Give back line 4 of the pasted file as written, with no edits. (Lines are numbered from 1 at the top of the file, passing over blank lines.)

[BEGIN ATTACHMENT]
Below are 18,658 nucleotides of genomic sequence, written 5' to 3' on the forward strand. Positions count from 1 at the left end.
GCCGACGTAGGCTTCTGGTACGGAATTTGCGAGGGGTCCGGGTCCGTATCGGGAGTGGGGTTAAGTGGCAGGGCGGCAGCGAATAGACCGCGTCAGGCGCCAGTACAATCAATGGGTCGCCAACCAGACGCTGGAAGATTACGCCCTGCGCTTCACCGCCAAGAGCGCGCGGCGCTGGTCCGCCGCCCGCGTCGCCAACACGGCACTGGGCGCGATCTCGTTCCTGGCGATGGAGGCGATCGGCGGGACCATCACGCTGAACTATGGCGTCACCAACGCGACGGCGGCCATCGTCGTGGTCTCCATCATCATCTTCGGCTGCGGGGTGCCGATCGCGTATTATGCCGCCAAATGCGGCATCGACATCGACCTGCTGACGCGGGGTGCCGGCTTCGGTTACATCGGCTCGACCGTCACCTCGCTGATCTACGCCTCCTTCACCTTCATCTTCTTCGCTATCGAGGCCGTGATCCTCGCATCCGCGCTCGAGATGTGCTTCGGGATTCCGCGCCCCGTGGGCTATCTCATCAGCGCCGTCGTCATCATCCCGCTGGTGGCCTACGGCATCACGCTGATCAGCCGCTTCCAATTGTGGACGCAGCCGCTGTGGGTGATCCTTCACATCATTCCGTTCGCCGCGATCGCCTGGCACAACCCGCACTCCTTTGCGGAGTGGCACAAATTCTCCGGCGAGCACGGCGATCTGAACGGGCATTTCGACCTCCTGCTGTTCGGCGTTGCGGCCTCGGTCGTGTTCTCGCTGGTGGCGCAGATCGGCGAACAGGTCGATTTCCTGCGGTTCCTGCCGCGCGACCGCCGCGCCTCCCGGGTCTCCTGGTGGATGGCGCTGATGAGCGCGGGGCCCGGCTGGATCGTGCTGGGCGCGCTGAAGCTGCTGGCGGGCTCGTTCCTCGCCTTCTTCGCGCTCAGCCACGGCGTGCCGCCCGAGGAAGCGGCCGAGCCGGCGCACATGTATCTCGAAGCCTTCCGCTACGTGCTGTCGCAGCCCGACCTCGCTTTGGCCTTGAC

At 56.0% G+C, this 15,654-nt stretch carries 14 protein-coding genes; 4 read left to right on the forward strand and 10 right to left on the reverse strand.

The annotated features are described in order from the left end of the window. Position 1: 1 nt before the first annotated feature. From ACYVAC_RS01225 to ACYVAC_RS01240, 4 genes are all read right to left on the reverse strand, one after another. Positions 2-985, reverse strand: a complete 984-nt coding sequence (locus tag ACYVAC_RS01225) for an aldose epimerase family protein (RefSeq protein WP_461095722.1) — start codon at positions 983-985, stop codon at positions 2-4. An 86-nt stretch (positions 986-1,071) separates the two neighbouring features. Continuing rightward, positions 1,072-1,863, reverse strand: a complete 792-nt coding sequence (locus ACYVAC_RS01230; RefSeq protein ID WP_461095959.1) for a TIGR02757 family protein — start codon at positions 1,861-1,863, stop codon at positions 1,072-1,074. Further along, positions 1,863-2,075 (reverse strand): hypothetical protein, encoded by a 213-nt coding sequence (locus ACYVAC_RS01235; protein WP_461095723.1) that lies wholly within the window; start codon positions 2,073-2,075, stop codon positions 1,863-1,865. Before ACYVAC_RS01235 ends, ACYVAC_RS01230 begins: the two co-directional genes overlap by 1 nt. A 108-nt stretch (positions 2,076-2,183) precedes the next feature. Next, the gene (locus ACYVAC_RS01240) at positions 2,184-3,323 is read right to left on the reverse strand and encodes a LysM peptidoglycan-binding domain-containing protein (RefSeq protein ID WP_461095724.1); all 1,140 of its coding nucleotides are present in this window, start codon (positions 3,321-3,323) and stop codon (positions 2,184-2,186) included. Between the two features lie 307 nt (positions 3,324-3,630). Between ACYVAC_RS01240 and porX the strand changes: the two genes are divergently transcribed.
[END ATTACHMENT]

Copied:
The annotated features are described in order from the left end of the window. Position 1: 1 nt before the first annotated feature. From ACYVAC_RS01225 to ACYVAC_RS01240, 4 genes are all read right to left on the reverse strand, one after another. Positions 2-985, reverse strand: a complete 984-nt coding sequence (locus tag ACYVAC_RS01225) for an aldose epimerase family protein (RefSeq protein WP_461095722.1) — start codon at positions 983-985, stop codon at positions 2-4. An 86-nt stretch (positions 986-1,071) separates the two neighbouring features. Continuing rightward, positions 1,072-1,863, reverse strand: a complete 792-nt coding sequence (locus ACYVAC_RS01230; RefSeq protein ID WP_461095959.1) for a TIGR02757 family protein — start codon at positions 1,861-1,863, stop codon at positions 1,072-1,074. Further along, positions 1,863-2,075 (reverse strand): hypothetical protein, encoded by a 213-nt coding sequence (locus ACYVAC_RS01235; protein WP_461095723.1) that lies wholly within the window; start codon positions 2,073-2,075, stop codon positions 1,863-1,865. Before ACYVAC_RS01235 ends, ACYVAC_RS01230 begins: the two co-directional genes overlap by 1 nt. A 108-nt stretch (positions 2,076-2,183) precedes the next feature. Next, the gene (locus ACYVAC_RS01240) at positions 2,184-3,323 is read right to left on the reverse strand and encodes a LysM peptidoglycan-binding domain-containing protein (RefSeq protein ID WP_461095724.1); all 1,140 of its coding nucleotides are present in this window, start codon (positions 3,321-3,323) and stop codon (positions 2,184-2,186) included. Between the two features lie 307 nt (positions 3,324-3,630). Between ACYVAC_RS01240 and porX the strand changes: the two genes are divergently transcribed.